Breach of India-based outsourcing giant involved a remote access tool and a post-exploitation tool, according to an analysis by Flashpoint.
The breach of outsourcing firm Wipro is a cybercriminal operation using tools common to red teams and penetration testers and has likely been active as far back as 2015, according to an analysis published by threat-intelligence firm Flashpoint.
The group behind the breach has links to a phishing campaign that focuses on gathering credentials to gain access to corporate sites for administering gift card and reward programs, two researchers with a threat-intelligence firm Flashpoint stated in the analysis. The attackers used ScreenConnect, a remote access tool (RAT) often used by penetration testers in support engagements, and Powerkatz, a post-exploitation tool often used by red teams, says Jason Reaves, a principal threat researcher at Flashpoint.
“The tools used to breach companies are common to pen-testing and red teams,” he says. “The actors perform recon like traditional red teams and cloak themselves within that environment. They have a preference for the ScreenConnect utility but also utilize RDP, which is common in most corporate environments.”
The breach of India-based Wipro, an outsourcing and consulting giant, has highlighted the danger that insecure third-party firms hold for their clients. As first reported by cybersecurity journalist Brian Krebs on April 15, the company’s compromised systems have apparently been used as a jumping-off point to attempt to infiltrate the networks of at least 11 Wipro clients.
Flashpoint, however, found that telltale technical signs — known as indicators of compromise (IOCs) — link the attackers to at least 48 targets between 2015 and 2019. The company’s research shows that at least half a dozen of the domains connected to the Wipro attack were phishing attacks linked to past campaigns.
“We assess with high confidence that the threat actors are linked to the 2017 phishing campaign,” says Joshua Platt, also a principal threat researcher with Flashpoint. “Overlapping infrastructure was configured to utilize the resources of multiple servers in multiple campaigns.”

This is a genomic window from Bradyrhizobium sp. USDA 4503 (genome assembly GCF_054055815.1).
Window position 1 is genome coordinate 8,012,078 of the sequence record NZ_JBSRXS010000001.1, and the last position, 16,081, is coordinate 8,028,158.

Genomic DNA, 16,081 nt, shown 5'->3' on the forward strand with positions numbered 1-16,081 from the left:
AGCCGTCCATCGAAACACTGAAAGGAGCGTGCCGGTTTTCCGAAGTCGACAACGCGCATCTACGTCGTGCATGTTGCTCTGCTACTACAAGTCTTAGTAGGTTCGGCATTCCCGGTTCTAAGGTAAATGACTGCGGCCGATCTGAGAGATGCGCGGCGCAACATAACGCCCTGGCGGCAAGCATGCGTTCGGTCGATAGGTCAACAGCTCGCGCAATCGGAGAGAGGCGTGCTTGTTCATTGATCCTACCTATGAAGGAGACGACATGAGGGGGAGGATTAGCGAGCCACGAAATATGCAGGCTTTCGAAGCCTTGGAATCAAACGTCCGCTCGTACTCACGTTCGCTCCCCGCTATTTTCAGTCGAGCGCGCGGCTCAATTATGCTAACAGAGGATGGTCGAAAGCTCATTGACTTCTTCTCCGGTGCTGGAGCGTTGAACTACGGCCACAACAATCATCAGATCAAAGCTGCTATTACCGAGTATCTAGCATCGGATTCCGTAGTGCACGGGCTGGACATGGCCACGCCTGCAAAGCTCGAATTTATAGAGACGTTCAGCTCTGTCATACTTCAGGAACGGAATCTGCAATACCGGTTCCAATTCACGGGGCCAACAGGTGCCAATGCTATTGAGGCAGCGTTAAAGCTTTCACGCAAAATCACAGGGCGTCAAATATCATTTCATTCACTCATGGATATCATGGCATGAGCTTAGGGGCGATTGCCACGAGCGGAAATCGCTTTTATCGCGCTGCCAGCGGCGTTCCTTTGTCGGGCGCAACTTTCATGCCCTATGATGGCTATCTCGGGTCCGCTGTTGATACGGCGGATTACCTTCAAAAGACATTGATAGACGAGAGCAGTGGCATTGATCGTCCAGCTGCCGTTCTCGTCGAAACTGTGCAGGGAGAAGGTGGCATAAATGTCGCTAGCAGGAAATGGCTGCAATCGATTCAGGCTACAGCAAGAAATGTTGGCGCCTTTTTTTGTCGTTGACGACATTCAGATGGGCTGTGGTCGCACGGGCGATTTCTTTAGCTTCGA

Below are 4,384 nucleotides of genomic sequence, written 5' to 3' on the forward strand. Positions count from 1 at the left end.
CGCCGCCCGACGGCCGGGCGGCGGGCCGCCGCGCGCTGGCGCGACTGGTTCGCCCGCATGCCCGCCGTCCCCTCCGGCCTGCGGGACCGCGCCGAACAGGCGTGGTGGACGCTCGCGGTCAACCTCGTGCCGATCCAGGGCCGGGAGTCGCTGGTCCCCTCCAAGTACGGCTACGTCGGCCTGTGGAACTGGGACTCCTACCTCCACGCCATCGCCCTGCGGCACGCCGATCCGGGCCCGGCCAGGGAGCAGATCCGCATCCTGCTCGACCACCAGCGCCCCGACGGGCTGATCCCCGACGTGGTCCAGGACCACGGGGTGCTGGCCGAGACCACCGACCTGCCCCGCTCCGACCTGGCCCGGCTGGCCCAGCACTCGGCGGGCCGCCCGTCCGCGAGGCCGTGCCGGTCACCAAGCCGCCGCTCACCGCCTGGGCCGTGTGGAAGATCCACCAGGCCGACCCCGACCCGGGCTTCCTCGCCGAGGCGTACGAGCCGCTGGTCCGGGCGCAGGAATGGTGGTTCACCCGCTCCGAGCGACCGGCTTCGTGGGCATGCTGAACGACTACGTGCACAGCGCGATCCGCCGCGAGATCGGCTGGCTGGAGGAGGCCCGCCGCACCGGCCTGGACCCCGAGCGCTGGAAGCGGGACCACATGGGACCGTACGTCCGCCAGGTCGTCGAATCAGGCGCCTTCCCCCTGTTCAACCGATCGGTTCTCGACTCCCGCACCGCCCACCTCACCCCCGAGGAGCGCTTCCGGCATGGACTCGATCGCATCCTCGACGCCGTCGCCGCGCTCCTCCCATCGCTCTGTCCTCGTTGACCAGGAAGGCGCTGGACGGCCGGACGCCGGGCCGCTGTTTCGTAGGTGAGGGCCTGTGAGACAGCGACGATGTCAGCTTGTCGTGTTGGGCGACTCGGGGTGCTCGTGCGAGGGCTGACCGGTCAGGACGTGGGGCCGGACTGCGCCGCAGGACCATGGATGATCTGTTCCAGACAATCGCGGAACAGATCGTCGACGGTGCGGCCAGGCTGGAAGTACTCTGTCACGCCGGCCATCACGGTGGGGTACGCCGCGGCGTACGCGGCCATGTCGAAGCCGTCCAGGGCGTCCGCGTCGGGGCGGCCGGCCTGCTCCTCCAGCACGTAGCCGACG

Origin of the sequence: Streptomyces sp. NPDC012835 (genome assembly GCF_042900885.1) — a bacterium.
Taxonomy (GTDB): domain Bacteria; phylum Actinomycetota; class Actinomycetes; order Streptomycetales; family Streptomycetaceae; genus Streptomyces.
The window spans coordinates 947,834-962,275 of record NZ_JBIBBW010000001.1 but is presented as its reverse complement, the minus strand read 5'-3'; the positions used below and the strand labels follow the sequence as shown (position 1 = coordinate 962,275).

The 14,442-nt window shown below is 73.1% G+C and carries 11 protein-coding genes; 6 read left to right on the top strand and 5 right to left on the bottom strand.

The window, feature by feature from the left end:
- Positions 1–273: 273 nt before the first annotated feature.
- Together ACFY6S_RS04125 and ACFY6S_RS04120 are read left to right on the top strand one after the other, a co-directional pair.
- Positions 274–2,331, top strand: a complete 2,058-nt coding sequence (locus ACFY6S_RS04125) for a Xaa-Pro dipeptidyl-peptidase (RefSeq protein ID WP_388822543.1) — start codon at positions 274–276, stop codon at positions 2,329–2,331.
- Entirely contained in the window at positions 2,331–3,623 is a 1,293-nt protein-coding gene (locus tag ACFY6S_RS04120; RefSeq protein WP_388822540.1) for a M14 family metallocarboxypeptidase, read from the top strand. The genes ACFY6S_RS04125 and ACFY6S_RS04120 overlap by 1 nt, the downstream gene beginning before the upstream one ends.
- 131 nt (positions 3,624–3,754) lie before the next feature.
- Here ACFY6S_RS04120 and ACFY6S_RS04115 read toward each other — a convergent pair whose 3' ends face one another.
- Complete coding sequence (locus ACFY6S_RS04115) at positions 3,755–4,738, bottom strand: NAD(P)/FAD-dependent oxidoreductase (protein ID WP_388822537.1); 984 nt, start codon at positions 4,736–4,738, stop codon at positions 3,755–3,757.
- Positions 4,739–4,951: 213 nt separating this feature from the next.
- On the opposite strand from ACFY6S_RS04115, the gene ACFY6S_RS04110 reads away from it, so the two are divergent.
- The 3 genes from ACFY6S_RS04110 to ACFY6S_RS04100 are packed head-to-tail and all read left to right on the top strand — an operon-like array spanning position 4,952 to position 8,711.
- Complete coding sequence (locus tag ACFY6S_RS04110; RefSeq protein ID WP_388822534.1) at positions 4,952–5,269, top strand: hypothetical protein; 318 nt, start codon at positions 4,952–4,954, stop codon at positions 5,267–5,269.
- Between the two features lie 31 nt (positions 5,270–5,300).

Multiple sources told KrebsOnSecurity about the breach of Wipro systems. Krebs published IOCs consisting of domain names and malicious files used in the breach.
On April 17, Wipro acknowledged the breach in a statement to Economic Times.
“We detected a potentially abnormal activity in a few employee accounts on our network due to an advanced phishing campaign,” the statement read. “Upon learning of the incident, we promptly began an investigation, identified the affected users and took remedial steps to contain and mitigate any potential impact.”
Flashpoint found that the attackers also used a tool known as Imminent Monitor, a remote administration tool, and linked the attack to other campaigns using PowerShell scripts, a common tactic of attackers to try to operate on compromised systems without attracting notice.
The incident is the latest example of how a third-party firm can provide attackers with a side door past a target’s defenses. Only six in 10 companies actually vet their third-party providers’ security, leading to 59% of companies experiencing a data breach due to those suppliers, according to the Ponemon Institute.
Security professionals have criticized Wipro for its slow response. Clients and the public will likely not receive answers about the extent of the breach any time soon, said Tim Erlin, vice president of product management and strategy at Tripwire, in a statement on the breach.
“We don’t have all the information about this incident, and we’re not likely to get it anytime soon,” he said. “Cybersecurity professionals understand how long a forensic investigation can take, and how new information can be uncovered after the initial disclosure, but that reality isn’t always clear to the public.”
Wipro did not immediately respond to an e-mail sent to its media team.